+ Dr. Heiner Koch
Bishop Johan Bonny of Antwerp considers the Christian faith’s authenticity and the physicality of the Resurrection.
How do you know if someone is sincere? How do you feel if someone is genuine? There is a simple measure: when the body confirms, or even transcends, the language of words. What use do I have for someone who says a lot about solidarity, but never shakes my hand? What use do I have for someone who has good views about the family, but is never home? What use do I have for someone who speaks about human rights, but always eats at the most expensive tables? The proof of the pudding is not in thoughts or words, but in the body. Where you go, from whom you make an effort, with whom your body wears or ages: that is the measure of authenticity. Ordinary people know this all too well.
Christians believe that God’s Word became “man” in Jesus. In the Greek and Latin it actually says that God Word became “flesh”, or took on bodily form, in Jesus. God did not limit Himself to words and promises. He did not get stuck in conversations with His people. Undoubtedly some wished He did: the continuation of a fiery discussion with God, with arguments for and against. God did not walk into that trap. He became man in Jesus, a man of flesh and blood, who embodied what He said. People looked at Jesus and saw that He was sincere: towards them and towards God.
Jesus paid a great price for that. When people could no longer stand His words, He had to go. It wasn’t so much His message that had to be fought or denied. It was God’s “becoming man” in flesh and blood that had to be blocked, if need be with brutal violence. That which made Jesus bodily present, that had to end. Silence fell around Jesus on Good Friday. Nothing had to be said any longer. His dead body on the cross surpassed the words He could have said. By the way, there was no one who wanted to hear them anymore. His body was laid in the tomb.
At Easter we celebrate the Resurrection of Jesus from the tomb. In the Creed we will solemnly sing that we believe in “the Resurrection of the body”. That is indeed what Easter is about: about our faith in the resurrection of the body. Jesus is risen completely and forever. Everything in Him has been brought to completion and glory by the Father. Nothing was left behind, least of all the body with which He had confirmed His words and completed His sacrifice. After Easter Jesus carried in His hands and sides the scars from the Cross. Thomas could put his fingers in them. That completed the wonder and joy of the disciples. In Jesus, the Father most certainly made a man of flesh and blood rise from death!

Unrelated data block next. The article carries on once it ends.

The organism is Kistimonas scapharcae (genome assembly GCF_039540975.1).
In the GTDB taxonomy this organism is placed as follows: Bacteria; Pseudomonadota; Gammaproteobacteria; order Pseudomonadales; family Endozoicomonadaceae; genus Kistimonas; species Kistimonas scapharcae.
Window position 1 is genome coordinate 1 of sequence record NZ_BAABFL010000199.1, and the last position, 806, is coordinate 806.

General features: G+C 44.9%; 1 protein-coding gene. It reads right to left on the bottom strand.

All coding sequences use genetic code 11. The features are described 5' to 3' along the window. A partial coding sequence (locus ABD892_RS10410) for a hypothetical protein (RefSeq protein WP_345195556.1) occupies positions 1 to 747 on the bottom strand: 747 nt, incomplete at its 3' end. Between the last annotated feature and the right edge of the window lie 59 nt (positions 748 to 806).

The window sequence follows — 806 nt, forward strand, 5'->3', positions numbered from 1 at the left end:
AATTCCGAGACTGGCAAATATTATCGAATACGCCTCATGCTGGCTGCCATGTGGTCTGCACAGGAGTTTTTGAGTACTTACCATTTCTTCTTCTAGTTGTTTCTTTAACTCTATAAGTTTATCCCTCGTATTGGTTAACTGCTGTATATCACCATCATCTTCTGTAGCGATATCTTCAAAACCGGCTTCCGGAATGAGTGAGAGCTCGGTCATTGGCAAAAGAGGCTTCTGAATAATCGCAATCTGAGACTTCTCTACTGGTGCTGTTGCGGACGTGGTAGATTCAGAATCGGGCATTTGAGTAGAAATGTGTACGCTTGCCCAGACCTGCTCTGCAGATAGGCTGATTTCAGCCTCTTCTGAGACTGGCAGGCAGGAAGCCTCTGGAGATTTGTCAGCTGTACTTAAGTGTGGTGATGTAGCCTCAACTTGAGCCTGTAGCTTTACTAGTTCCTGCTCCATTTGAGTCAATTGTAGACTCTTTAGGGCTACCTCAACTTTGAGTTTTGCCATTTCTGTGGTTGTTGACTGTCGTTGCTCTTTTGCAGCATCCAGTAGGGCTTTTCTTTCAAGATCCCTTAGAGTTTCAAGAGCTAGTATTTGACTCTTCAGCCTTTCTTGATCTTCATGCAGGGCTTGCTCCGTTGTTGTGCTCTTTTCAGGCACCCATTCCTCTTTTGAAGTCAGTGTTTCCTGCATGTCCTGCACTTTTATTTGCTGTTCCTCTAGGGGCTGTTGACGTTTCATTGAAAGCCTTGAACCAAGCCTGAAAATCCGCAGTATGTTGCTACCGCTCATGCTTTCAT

The power of the Resurrection does not hover like cloud above the earth. It enters this world and our loves, into the core of our humanity. And especially: it enters the language of the body. Places where the Resurrection breaks through have everything to do with the proof of the pudding, which has to come from the body. Where strangers shake hands, where a volunteer pushes a wheelchair, where a child is born, where an ill person struggles with pain, where partners remain loyal, where the gun is put down, where a kiss is genuine, where food aid is being distributed, where gossip falls silent, where solidarity can come from gut feeling: that is where the power of the Resurrection breaks through. Where the body can put the signature of God, that is where the world has a future.
I wholeheartedly wish you a happy Easter!”
A short personal note from Bishop Antoon Hurkmans of the Diocese of ‘s Hertogenbosch, in which he encourages us to seek “open encounters” with people, especially those outside the Church.
In a few days Holy Week begins. A “holy time” during which I am happy to meet you through this short letter. I wish you a week full of bountiful mercy and a Blessed Easter.
Allow me to accompany my Easter wishes with a thought.
Personally, my experience is that open encounters are live-giving. You, as priest, deacon, pastoral worker, pastoral assistant, as faithful, as man and woman, are called to encounter one another. Pope Francis ask to find opportunities to encounter people ‘on the periphery’ in Church and society. Our work is often about many official meetings and about organisation. That is hard. For that reason it would be good for us to regularly seek an open encounter with someone. To give concrete expression to our being faithful.